Artists’ Bill of Rights
It is understood that creative atmospheres are not “emotionally sanitary” – they can safely be bawdy, profane, vulgar, and challenging. Having (a) an environment of building consent and (b) an environment that allows for response to clear boundary violations can broaden our opportunity to be challenging and fearless in our work.
Artists performing and producing on Austin stages have the right to pursue their trade in an atmosphere free from physical and emotional harm.
- Artists have the right to rehearse and perform in a safe, reasonable space.
- Artists have the right to access bathroom facilities
- Artists have the right to access clean drinking water if they will be working in temperatures over 80 degrees.
- Artists have the right to be provided with the tools to carry out their duties safely.
- Safety equipment, including safety glasses/goggles, earmuffs or safety belts should be available during builds. Spotters are available for high work.
- Costumes, sets and properties should allow performers to do their work without risk of injury.
- Lighting, both onstage and backstage, should allow performers and crew members to safely navigate the space, including during blackouts.
- Artists have the right to safe fight choreography.
- Performers have a right to refuse to perform choreography that is outside their physical ability or is unsafe.
- Performers have a right to request a certified fight choreographer, if it is clear that one is required to ensure the safety of the participants.
- Performers have the right to enough rehearsal time to ensure staged violence can be safely performed.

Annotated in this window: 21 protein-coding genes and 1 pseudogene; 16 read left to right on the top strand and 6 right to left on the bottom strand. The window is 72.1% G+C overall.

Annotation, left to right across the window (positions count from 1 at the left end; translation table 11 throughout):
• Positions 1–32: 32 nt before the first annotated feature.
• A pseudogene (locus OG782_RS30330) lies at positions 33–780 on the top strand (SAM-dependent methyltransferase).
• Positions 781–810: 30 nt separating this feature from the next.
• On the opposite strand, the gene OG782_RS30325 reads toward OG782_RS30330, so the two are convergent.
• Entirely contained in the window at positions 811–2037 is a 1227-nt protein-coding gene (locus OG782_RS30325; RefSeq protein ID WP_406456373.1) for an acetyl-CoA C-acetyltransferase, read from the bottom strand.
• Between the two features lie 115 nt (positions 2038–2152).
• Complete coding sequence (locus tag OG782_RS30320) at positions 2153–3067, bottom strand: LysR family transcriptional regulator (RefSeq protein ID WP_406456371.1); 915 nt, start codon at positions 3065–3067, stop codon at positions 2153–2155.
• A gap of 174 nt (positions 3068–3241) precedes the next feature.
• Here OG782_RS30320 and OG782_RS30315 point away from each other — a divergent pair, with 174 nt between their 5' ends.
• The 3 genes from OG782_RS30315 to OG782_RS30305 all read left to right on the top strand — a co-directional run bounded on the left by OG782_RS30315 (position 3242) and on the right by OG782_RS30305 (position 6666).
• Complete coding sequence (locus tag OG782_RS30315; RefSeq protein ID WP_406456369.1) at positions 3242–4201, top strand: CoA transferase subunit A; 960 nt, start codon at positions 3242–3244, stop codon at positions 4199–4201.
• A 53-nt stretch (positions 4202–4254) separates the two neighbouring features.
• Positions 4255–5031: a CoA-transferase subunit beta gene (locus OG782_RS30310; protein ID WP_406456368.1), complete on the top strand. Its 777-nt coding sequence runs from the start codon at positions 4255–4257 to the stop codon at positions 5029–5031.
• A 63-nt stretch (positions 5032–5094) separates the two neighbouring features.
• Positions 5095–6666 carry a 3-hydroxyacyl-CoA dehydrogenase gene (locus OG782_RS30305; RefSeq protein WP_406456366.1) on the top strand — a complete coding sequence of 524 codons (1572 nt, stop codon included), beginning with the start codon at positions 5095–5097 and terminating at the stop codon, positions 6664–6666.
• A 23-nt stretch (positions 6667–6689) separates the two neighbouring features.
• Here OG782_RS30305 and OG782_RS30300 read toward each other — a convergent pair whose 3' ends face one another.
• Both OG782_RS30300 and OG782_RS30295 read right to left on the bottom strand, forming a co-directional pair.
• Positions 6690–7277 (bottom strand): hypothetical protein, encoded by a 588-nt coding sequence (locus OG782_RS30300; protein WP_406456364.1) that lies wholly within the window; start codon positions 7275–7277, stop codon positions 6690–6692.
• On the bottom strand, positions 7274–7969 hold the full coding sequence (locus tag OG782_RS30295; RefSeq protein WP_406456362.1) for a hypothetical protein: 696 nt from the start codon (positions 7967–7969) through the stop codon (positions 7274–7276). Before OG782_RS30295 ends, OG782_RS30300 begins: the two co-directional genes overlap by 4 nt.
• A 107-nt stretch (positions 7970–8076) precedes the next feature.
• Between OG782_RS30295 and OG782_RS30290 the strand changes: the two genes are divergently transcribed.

- Performers have the right to appropriate footwear, costuming, surfaces, personal protective padding and lighting to ensure that the choreography can be executed safely.
- Performers have the right to use the actual weapons, props, costumes, headgear, masks, make-up (prosthetics), footwear and stunt equipment used in the fight or stunt during the rehearsal process, to allow for adequate rehearsal time and for any necessary modification.
- Performers have the right to insist on safe weapons handling procedures. (See our Recommendations for Staged Violence)
- Artists have the right to consensual sexual choreography.
- Artists have the right to expect that staged intimacy will be choreographed with the consent of all participants.
- Artists have the right to expect that staged intimacy will not be changed without the consent of all participants.
- Artists have the right not to be exploited on the basis of their race, gender, gender identity, religion, ethnicity, or disability without their active, ongoing consent.
- Artists have the right to work in an atmosphere free from harassment based on gender, gender identity, sexual preferences, racial or ethnic background, color, place of birth, citizenship, ancestry, creed or ability.
- Artists have the right to have their clearly stated physical and emotional boundaries respected.
We understand that the Council likely won’t recognize artists’ rights being compromised from our seats in the audience. Artists who have unsuccessfully addressed these issues, or who are afraid or unable to address them themselves, are encouraged to reach out to the Council for help.
The process is as follows.
- Report the issue via the online submission form on our website, or speak to a Council Member.
- Three impartial B. Iden Payne Council Members will form a small group to complete an assessment using Human Resources best practices. This includes:
- Interviewing all directly involved parties
- Interviewing indirectly involved parties (ie, other participants in the production)
- Other steps as the individual case requires.
- There is no time limit for this assessment, and the assessment will remain confidential amongst the members of the Tribunal until their findings are finalized.
- If the violations can be isolated to an individual, that individual and everyone on up the chain of command in that organization will be ineligible for B. Iden Payne Awards for that production, and the production itself becomes ineligible for that category. For example, if a lighting designer refuses to alter design to allow for safe fight choreography, the Lighting Designer, Director, and Production are ineligible for that production. All other elements remain nominable.
- Confirmed violations will be shared with the community via the B. Iden Payne Awards Council Newsletter.
 Excerpted from the Code of Conduct, developed by Not in Our House, Chicago, Illinois.